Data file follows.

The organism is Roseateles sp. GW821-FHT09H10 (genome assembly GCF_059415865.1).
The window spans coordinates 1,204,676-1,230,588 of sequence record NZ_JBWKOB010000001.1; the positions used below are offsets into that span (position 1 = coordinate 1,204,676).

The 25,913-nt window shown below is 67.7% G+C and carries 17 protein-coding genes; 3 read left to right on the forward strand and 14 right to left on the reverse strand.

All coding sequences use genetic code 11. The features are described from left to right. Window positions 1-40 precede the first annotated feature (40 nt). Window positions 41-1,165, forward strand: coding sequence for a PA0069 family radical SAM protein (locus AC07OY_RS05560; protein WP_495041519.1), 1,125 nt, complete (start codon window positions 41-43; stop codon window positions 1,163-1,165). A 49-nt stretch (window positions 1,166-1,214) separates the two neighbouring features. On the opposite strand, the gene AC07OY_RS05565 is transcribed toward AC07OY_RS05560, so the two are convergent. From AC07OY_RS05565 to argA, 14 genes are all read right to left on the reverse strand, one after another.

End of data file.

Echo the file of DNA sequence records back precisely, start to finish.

The organism is Roseateles sp. GW821-FHT09H10 (genome assembly GCF_059415865.1).
The window spans coordinates 1,204,676-1,230,588 of sequence record NZ_JBWKOB010000001.1; the positions used below are offsets into that span (position 1 = coordinate 1,204,676).

The 25,913-nt window shown below is 67.7% G+C and carries 17 protein-coding genes; 3 read left to right on the forward strand and 14 right to left on the reverse strand.

All coding sequences use genetic code 11. The features are described from left to right. Window positions 1-40 precede the first annotated feature (40 nt). Window positions 41-1,165, forward strand: coding sequence for a PA0069 family radical SAM protein (locus AC07OY_RS05560; protein WP_495041519.1), 1,125 nt, complete (start codon window positions 41-43; stop codon window positions 1,163-1,165). A 49-nt stretch (window positions 1,166-1,214) separates the two neighbouring features. On the opposite strand, the gene AC07OY_RS05565 is transcribed toward AC07OY_RS05560, so the two are convergent. From AC07OY_RS05565 to argA, 14 genes are all read right to left on the reverse strand, one after another.